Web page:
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Warehouse & delivery jobs growing faster than retail

Online sales continue to grow rapidly across the country and that is shifting more jobs from traditional stores to warehouse and package delivery in Tucson and the rest of Arizona.

Transportation and warehousing jobs in Arizona grew by 3,000 over the year (July 2016 to July 2017), for a 3.7 percent growth, as more people are finding jobs in large Amazon-type complexes, operating forklifts, preparing packages or driving trucks, the Arizona Office of Economic Opportunity reported Thursday during its monthly jobs report.

Traditional retail jobs grew by 1,300, or just 0.4 percent in that time.

Metro Tucson, which continues to lag the rest of Arizona in job growth, lost 1,100 retail jobs over the year and gained 300 positions in the transportation, warehousing and utilities sector.

"It (traditional retail) is in a little bit of a transition period as they are grappling for space within the online retail community," said Doug Walls, research administrator at the state office.

The U.S. Census Bureau reported Tuesday in its latest quarterly e-commerce report that online sales across the country grew 4.8 percent from the first to the second quarter of 2017, to $111.5 billion. That is about 16 percent higher than a year earlier (second quarter of 2016).

Walls said online sales accounted for five percent of all retail sales in 2012 and now account for almost nine percent.

Job growth still slow in Tucson

Metro Tucson again recorded Arizona's lowest job growth in July, adding 2,100 jobs or 0.6 percent from July 2016 to July 2017, the state office reported Thursday.

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Tucson's growth has lagged the state and other Arizona metro areas for months.

The other over-the-year job growths in July were: Yuma, 3.9 percent; metro Phoenix, 2.2 percent; Arizona and Flagstaff, 1.7 percent; the United States and Lake Havasu City-Kingman, 1.5 percent, and Prescott, 0.8 percent.

And while Tucson's unemployment rate remained unchanged from June to July, at 4.9 percent, that was an improvement over the 5.3 percent rate in July 2016. Unemployment rates estimate the percentage of people looking for jobs.

Arizona's unemployment rate also was unchanged in July at 5.1 percent. It has held steady at 5 or 5.1 percent every month since last August. The latest U.S. jobless rate is 4.3 percent.

Arizona has added 45,000 jobs (1.7 percent) over the past year, with the private sector adding 41,400 of those.

Where hires are more likely

Jobs at restaurants and bars continue to grow the fastest in metro Tucson. Those businesses added 1,800 positions from July 2016 to July 2016, for an almost six percent growth. Hotels added another 200 jobs. The leisure and hospitality sector is also the state's fastest growing sector.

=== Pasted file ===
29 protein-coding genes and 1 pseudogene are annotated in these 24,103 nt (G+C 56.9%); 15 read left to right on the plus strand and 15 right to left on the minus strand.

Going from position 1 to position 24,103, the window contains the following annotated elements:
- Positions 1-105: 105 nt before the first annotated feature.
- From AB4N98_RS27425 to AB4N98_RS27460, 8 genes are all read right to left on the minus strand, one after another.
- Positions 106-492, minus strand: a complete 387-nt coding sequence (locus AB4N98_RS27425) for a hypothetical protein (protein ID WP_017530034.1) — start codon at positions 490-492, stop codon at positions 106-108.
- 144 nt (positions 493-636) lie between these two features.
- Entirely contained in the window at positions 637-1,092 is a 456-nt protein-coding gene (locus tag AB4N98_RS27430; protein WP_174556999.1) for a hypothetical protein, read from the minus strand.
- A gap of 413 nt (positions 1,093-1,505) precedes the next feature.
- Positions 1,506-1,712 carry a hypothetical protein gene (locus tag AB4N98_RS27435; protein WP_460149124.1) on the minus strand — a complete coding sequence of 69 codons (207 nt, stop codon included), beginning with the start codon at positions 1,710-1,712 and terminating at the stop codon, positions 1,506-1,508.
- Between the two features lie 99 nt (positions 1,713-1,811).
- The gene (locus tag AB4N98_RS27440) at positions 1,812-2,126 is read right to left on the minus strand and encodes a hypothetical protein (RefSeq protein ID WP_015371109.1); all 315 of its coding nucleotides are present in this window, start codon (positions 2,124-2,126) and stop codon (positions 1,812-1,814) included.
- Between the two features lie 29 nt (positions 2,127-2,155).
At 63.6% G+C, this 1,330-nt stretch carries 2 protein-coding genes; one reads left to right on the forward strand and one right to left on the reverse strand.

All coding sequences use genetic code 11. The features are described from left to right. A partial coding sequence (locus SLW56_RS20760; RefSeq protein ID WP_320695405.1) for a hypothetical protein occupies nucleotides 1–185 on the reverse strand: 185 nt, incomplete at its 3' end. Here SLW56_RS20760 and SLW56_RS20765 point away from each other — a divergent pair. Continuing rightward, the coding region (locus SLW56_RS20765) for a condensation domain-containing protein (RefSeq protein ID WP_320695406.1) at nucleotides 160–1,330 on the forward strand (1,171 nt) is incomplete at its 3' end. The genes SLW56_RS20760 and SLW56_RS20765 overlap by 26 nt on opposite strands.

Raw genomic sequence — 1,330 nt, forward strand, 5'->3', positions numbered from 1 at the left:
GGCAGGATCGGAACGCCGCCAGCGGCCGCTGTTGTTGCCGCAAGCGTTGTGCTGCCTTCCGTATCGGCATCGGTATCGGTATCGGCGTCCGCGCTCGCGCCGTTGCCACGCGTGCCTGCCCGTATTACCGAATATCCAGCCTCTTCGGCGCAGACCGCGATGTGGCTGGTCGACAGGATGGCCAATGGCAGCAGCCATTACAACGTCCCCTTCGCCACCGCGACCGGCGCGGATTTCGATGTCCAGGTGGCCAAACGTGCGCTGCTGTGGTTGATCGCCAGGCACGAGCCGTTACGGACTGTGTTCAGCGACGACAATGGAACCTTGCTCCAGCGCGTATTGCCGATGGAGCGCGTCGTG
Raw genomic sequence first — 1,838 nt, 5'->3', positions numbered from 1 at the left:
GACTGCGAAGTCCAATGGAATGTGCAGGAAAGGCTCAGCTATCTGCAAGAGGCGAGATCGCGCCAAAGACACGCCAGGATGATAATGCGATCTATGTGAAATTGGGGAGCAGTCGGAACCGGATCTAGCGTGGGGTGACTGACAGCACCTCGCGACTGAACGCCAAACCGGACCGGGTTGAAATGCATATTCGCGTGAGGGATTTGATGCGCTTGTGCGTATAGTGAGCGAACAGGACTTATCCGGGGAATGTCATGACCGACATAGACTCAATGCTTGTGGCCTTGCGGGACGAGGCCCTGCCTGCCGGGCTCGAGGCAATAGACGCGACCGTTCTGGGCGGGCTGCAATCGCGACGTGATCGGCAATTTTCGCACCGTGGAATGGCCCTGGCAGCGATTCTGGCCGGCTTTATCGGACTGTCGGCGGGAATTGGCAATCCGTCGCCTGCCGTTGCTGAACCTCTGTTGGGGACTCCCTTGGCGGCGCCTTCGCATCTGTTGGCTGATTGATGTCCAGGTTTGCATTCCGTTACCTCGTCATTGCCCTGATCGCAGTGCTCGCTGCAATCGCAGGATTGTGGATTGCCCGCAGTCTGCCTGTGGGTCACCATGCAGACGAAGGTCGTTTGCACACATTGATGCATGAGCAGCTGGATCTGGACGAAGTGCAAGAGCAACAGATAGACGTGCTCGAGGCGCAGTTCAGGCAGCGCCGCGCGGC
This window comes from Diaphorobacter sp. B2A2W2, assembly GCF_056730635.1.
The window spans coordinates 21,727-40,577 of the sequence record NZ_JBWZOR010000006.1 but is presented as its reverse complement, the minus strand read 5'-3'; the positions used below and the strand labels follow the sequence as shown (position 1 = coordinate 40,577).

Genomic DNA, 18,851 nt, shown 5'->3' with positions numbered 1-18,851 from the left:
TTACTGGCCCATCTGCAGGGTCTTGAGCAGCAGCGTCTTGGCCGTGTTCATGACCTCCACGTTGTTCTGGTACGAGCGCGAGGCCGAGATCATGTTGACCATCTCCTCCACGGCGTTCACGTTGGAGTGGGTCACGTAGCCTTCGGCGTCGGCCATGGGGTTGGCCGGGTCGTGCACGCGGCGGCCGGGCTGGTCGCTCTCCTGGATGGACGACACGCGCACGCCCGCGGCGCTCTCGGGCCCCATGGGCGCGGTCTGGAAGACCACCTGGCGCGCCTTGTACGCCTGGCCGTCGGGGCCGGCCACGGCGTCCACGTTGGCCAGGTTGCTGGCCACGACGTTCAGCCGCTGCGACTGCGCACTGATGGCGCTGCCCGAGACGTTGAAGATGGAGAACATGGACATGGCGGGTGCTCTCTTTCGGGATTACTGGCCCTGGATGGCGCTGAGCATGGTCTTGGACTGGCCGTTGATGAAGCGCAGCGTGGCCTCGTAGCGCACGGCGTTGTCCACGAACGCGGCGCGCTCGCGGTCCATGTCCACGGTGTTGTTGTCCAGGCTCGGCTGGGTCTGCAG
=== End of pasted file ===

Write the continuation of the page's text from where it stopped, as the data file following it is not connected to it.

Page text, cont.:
Tucson continues to see its government sector grow at a slightly faster pace than Arizona and metro Phoenix. Government jobs (mostly in state and local education) added 1,400 positions, or 2.1 percent, from July 2016 to July 2017. In contrast, the private sector added only 700 jobs, for a mere 0.2 percent growth.

Government jobs grew over the year only 1.5 percent in metro Phoenix and 1 percent for all of Arizona.

Other sectors adding significant jobs over the year in metro Tucson included education and health services (mostly health care), 1,600; aerospace products and parts, 800, and financial activities, 700.

Those gains were offset by losses in other sectors, including professional and business services, which lost 1,700 jobs; retail trade, minus 1,100; construction, minus 300 , and natural resources and mining, minus 100.

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Wages growing faster in Arizona

Arizonans working in private sector jobs are still seeing their wages grow faster than the national average. Average Arizona hourly earnings grew 6.9 percent over the year to $24.92 but remained below the national average of $26.36, Walls said. Even when adjusted for inflation, Arizona's wage growth was 4.1 percent, compared to 1.3 percent for the nation.

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Residential real estate snapshot

Residential sales in metro Tucson slowed  from June to July.  But then who wanted to go house shopping in all that rain? It is still a seller's market and the median price in July was higher than it was a year earlier. This data comes from the Tucson Association of Realtors and Multiple Listing Service of Southern Arizona.

  • The number of homes sold fell to 1,406 in July, compared to 1,395 in June. That was just .8 percent higher than July 2016.
  • The median sales price fell 4 percent to $191,725 in July, compared with June. That was 5.6 percent above July 2016.
  • Average days on the market dropped from 44 in June to 39 in July – the lowest it has been in more than ten years. That indicates buyers aren't dawdling.
  • New listings fell from 2,048 in June to 1,827 in July. But they were still almost nine percent higher than a year earlier. In contrast, the number of active listings in July fell about  8.5 percent to 3,602, compared with July 2016, as sales picked up this year.